STEPHEN SPAZ SCHNEE: The Girl From Detroit City box set is just about to be released. How are you feeling about the release and the journey you’ve taken to get here?
SUZI QUATRO: Quite amazed (laughs). I mean, fifty years is a real milestone. You know, I say 50 years of greasy food, long white lines, changing in kitchens… you can go on and on… but wonderful, wonderful gigs.

SPAZ: I think the new single, “Girl From Detroit City” is probably one of your best. It’s got an amazing atmosphere to it, and obviously a great story behind it. Was that a song that was written specifically for the box?
SUZI: It was. I’m glad you said that. I feel the same way too! And I was actually in tears when I recorded it because he (Mike Chapman) nailed my life story, didn’t he? He knew it was for the box set and he said, “I just wanted to write your life” and he did. And it was so good that I insisted that they call the box set the same thing. Now, Mike would want me to say this – I put in the “dooo dooo dooo wah.” When I put that little Motown backing vocal in, Mike said, “Okay, you know your stuff.” (laughs) I kept saying, “Mike, Mike, I got this idea…” He said, “Go on.” It really lifted that track.
SPAZ: It has such a great vibe to it. It’s melodic, has a great groove, but it’s almost got a spiritual feel to it.
SUZI: It does. It’s got something. I was in the studio, we were doing a couple other tracks, and he said, “Okay, I’ve nearly got this song done for you” and he just sat there at the console and he sang me the chorus. He said, “It’s got a killer chorus” and he sang it. I went, “Oh my God, I’m hooked,” and he said, “Now I just gotta go home and write the verse.” (laughs) And it is a killer chorus.

SPAZ: Well, it shows that both of you remain in tune with who you were and where you’re going because there’s still a road ahead.
SUZI: Oh God, yes. And we’re on the same page, Mike and I. We always have been. We work well together.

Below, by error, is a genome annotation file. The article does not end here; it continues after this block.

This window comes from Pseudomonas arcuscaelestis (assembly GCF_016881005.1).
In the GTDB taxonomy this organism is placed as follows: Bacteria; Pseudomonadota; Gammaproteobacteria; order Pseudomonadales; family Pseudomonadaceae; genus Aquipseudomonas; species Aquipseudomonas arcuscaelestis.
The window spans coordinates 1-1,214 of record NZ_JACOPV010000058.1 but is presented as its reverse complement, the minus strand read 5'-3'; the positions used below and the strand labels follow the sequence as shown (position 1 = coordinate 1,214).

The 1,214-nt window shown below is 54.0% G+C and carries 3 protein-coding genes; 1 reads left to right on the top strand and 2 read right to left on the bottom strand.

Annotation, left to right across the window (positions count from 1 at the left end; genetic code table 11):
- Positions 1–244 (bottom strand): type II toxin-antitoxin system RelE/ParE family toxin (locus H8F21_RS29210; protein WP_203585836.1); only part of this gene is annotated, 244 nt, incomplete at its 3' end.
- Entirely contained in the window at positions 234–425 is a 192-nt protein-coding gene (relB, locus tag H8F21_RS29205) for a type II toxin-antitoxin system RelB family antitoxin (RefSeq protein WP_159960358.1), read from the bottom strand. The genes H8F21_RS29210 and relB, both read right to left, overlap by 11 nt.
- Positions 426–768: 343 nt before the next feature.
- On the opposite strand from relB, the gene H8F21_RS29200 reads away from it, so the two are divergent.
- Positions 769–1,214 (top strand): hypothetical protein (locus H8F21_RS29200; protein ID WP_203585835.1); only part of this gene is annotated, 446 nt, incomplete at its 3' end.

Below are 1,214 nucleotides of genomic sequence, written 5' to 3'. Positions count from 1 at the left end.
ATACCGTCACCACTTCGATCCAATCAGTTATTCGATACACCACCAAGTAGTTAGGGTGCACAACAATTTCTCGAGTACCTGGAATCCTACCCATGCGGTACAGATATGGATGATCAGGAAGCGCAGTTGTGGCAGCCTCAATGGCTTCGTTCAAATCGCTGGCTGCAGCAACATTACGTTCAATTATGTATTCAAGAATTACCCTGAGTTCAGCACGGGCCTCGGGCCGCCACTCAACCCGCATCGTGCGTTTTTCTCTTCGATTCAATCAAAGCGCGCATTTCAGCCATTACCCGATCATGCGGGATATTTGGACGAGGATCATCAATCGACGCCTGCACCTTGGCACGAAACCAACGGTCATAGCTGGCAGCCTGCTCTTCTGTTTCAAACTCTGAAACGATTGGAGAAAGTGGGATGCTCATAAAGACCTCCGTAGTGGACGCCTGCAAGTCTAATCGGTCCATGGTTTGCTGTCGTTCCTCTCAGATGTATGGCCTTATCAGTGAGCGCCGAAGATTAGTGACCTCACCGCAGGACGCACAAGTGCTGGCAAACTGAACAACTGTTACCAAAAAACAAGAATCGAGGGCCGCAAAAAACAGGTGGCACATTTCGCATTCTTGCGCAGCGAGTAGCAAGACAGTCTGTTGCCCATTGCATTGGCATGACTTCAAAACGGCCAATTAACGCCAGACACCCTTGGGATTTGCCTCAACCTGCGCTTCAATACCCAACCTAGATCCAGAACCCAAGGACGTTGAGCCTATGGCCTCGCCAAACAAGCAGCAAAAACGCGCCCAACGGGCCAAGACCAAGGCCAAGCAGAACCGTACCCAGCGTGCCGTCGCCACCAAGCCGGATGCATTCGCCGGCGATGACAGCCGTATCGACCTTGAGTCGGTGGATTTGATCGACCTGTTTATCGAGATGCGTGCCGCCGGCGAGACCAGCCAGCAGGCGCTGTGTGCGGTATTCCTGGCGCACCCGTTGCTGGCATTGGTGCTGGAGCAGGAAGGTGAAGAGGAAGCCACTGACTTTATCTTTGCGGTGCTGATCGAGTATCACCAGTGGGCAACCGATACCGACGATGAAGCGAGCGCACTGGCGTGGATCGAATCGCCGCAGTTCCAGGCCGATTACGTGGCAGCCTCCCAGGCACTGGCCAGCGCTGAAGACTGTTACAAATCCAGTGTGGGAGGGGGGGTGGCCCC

SPAZ: The set begins with like tracks from The Pleasure Seekers. I think “Light Of Love” should have been an AM radio hit.
SUZI: It’s cute stuff and I love “Light Of Love.” I think it’s a better vocal for me. I love “What A Way To Die” because I think, when I hear it, I go “Oh my God, there’s no question where I was going, even at fourteen.” Can’t you just hear the attitude in that? I mean, I was a rocker from day one.

SPAZ: When you look over this track list, do you have specific memories of everything that you’ve recorded? Or does that only happen with like certain tracks?
SUZI: You know, when I went to write my autobiography, Noddy Holder, lead singer of Slade, who’s a good friend of mine, said, “Don’t ever write it… because you remember everything.” I’m not a sex, drugs, and Rock and Roll girl so I have a good memory. And I can pretty much remember every single track. I can remember recording. I can remember what it felt like. I can remember when I wrote it. And if you go by the liner notes – I’m very much hands on with everything.

SPAZ: So you picked everything on the box?
SUZI: Yes I did. I worked together with the company, of course. They suggested certain things and if I didn’t like it, I said no. I had the absolute say-so on everything so we spent a lot of time up in my “Ego Room,” here at the house. It didn’t just fall into place. Some of the hits – that’s the obvious stuff, you know? And then when it got to Disc 4, I wanted to have all that stuff that people haven’t heard from me - some surprising things in there. I have a huge body of work. I’m a real prolific songwriter and I wanted to show that on here. Then of course you’ve got the wonderful “Desperado” with Jeff Beck. I called him up and I said, “I want you to play on this.” He’s a big fan of my radio show. I said, “I want you to play on this track, Jeff. All it is is piano and my vocal.” He said, “Are you kidding?” I said, “No. What?” He said, “You mean I can play on a track and nothing gets in my way?”  I said, “Yeah.” He said, “Give it to me.” So he did it. He’s a nice man, and he’s a great player, of course.